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Why is the inner product of a character with an irreducible character a non-negative integer?

I can see that by properties of the inner product it will be non-negative but I cannot see why it would be an integer?

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    $\begingroup$ I assume that you are talking about characters of finite groups, and that the former character is a character of a representation. Remember that the inner product of the characters of two representations of a group is the dimension of the $\operatorname{Hom}_G$ between these two representations. This is a nonnegative integer. $\endgroup$ – darij grinberg May 12 '15 at 14:49
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I assume we're talking about finite groups and complex scalars (so, the semisimple situation).

Note that if $U$ and $V$ are reps of $G$, then $\hom(U,V)$ is also a rep: $g$ acts as $T\mapsto gTg^{-1}$ for all linear maps $T:U\to V$. The invariant subspace $\hom(U,V)^G$ is precisely the space of equivariant maps (aka intertwining operators) $\hom_G(U,V)$.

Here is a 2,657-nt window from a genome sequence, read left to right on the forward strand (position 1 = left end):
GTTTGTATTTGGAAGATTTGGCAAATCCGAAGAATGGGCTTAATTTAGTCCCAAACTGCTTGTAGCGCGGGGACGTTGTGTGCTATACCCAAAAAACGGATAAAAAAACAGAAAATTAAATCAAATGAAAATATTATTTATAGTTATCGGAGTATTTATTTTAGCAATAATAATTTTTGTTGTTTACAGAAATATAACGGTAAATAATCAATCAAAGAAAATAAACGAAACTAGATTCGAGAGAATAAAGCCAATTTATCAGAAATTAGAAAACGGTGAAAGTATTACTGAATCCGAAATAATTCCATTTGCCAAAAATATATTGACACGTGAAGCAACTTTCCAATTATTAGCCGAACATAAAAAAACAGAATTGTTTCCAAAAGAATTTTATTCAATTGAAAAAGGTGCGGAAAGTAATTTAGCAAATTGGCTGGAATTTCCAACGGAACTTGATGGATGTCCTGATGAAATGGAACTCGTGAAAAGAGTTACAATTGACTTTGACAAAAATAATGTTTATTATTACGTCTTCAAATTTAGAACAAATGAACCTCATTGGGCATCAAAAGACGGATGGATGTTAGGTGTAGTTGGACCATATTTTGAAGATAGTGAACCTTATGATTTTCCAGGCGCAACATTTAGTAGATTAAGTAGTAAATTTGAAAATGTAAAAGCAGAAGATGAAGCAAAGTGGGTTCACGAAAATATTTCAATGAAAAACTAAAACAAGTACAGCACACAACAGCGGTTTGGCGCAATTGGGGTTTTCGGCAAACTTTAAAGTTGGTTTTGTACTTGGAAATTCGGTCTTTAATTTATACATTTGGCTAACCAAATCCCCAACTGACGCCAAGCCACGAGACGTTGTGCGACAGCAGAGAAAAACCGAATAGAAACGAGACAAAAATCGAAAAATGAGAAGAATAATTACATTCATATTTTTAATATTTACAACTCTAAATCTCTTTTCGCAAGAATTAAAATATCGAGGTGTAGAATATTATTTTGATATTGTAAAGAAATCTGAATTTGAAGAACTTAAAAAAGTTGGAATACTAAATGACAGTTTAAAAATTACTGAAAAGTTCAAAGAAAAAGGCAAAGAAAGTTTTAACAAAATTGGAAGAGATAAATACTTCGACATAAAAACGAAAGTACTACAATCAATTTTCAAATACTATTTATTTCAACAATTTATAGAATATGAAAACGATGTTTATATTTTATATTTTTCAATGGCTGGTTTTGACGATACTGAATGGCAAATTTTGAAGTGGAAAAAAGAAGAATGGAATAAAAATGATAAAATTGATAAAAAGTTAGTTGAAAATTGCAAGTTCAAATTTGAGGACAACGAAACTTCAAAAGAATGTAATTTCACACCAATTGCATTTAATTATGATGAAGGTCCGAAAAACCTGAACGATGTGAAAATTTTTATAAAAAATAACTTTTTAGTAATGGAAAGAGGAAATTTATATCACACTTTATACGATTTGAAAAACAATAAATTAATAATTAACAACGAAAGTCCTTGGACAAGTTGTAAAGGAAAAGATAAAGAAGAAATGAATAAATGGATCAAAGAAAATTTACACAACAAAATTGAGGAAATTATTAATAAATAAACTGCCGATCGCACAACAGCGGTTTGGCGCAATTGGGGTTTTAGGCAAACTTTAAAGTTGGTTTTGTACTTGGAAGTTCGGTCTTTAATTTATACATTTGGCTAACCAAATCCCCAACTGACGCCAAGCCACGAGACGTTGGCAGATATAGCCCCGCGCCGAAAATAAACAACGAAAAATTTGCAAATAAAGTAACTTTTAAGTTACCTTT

For any representation $V$, the linear map $\sigma=\sum_{g\in G}g$ satisfies $\sigma^2=|G|\sigma$, and we can deduce the linear map $P=\frac{1}{|G|}\sum_{g\in G}g$ is a projection $P=P^2$ whose image is $V^G$ (the image is clearly a subspace of the invariant space $V^G$, and $P$ acts as the identity on $V^G$). Taking traces, we conclude that ${\rm tr}(P)=\frac{1}{|G|}\sum_{g\in G}\chi_V(g)=\dim V^G$.

There is an obvious map $U^*\otimes V\to\hom(U,V)$ which is an isomorphism of representations. The character of $U^*\otimes V$ equals $\chi_{U^*\otimes V}(g)=\chi_{U^*}(g)\chi_V(g)=\overline{\chi_U(g)}\chi_V(g)$. Therefore,

$$\dim\hom_G(U,V)=\dim(U^*\otimes V)^G=\frac{1}{|G|}\sum_{g\in G}\overline{\chi_U(g)}\chi_V(g) $$

which is $\langle \chi_U,\chi_V\rangle$ (at least with the physicists' inner product).

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